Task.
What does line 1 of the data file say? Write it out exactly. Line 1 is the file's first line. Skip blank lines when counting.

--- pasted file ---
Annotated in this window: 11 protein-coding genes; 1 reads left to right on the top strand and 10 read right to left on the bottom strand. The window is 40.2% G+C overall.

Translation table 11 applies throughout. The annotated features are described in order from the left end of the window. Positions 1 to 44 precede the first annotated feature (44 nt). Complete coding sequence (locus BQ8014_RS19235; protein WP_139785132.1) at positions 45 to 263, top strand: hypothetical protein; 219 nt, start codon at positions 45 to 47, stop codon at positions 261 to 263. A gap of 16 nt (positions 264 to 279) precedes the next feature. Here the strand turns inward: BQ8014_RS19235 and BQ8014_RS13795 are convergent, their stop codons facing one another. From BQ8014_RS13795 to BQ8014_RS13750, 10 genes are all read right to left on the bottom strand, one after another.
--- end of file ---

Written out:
Annotated in this window: 11 protein-coding genes; 1 reads left to right on the top strand and 10 read right to left on the bottom strand. The window is 40.2% G+C overall.